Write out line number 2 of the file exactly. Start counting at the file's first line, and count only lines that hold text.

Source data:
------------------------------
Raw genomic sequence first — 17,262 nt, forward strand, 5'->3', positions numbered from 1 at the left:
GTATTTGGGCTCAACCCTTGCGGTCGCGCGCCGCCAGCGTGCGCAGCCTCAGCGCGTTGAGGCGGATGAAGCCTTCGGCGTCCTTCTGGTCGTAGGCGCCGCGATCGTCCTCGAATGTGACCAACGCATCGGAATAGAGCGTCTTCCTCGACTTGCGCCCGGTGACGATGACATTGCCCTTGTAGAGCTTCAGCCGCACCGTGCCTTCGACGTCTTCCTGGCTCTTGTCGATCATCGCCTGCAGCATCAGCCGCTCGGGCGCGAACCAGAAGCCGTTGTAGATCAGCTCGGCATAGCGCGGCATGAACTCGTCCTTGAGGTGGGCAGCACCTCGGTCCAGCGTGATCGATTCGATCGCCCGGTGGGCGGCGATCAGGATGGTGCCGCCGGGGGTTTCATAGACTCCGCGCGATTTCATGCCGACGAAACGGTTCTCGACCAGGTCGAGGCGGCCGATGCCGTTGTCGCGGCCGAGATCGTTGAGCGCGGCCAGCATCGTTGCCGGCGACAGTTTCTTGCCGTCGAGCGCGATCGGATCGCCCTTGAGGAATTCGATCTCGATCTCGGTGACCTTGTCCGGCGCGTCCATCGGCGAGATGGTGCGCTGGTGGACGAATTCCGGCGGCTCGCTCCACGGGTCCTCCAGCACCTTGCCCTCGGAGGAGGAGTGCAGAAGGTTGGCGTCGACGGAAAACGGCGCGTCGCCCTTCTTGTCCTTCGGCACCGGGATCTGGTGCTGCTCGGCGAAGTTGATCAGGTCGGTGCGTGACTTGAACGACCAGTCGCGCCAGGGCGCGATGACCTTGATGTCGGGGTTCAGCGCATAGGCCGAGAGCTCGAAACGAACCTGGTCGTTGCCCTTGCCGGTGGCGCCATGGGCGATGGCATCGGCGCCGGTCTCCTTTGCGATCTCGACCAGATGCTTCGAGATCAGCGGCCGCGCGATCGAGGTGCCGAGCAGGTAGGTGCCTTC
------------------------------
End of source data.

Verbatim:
GTATTTGGGCTCAACCCTTGCGGTCGCGCGCCGCCAGCGTGCGCAGCCTCAGCGCGTTGAGGCGGATGAAGCCTTCGGCGTCCTTCTGGTCGTAGGCGCCGCGATCGTCCTCGAATGTGACCAACGCATCGGAATAGAGCGTCTTCCTCGACTTGCGCCCGGTGACGATGACATTGCCCTTGTAGAGCTTCAGCCGCACCGTGCCTTCGACGTCTTCCTGGCTCTTGTCGATCATCGCCTGCAGCATCAGCCGCTCGGGCGCGAACCAGAAGCCGTTGTAGATCAGCTCGGCATAGCGCGGCATGAACTCGTCCTTGAGGTGGGCAGCACCTCGGTCCAGCGTGATCGATTCGATCGCCCGGTGGGCGGCGATCAGGATGGTGCCGCCGGGGGTTTCATAGACTCCGCGCGATTTCATGCCGACGAAACGGTTCTCGACCAGGTCGAGGCGGCCGATGCCGTTGTCGCGGCCGAGATCGTTGAGCGCGGCCAGCATCGTTGCCGGCGACAGTTTCTTGCCGTCGAGCGCGATCGGATCGCCCTTGAGGAATTCGATCTCGATCTCGGTGACCTTGTCCGGCGCGTCCATCGGCGAGATGGTGCGCTGGTGGACGAATTCCGGCGGCTCGCTCCACGGGTCCTCCAGCACCTTGCCCTCGGAGGAGGAGTGCAGAAGGTTGGCGTCGACGGAAAACGGCGCGTCGCCCTTCTTGTCCTTCGGCACCGGGATCTGGTGCTGCTCGGCGAAGTTGATCAGGTCGGTGCGTGACTTGAACGACCAGTCGCGCCAGGGCGCGATGACCTTGATGTCGGGGTTCAGCGCATAGGCCGAGAGCTCGAAACGAACCTGGTCGTTGCCCTTGCCGGTGGCGCCATGGGCGATGGCATCGGCGCCGGTCTCCTTTGCGATCTCGACCAGATGCTTCGAGATCAGCGGCCGCGCGATCGAGGTGCCGAGCAGGTAGGTGCCTTC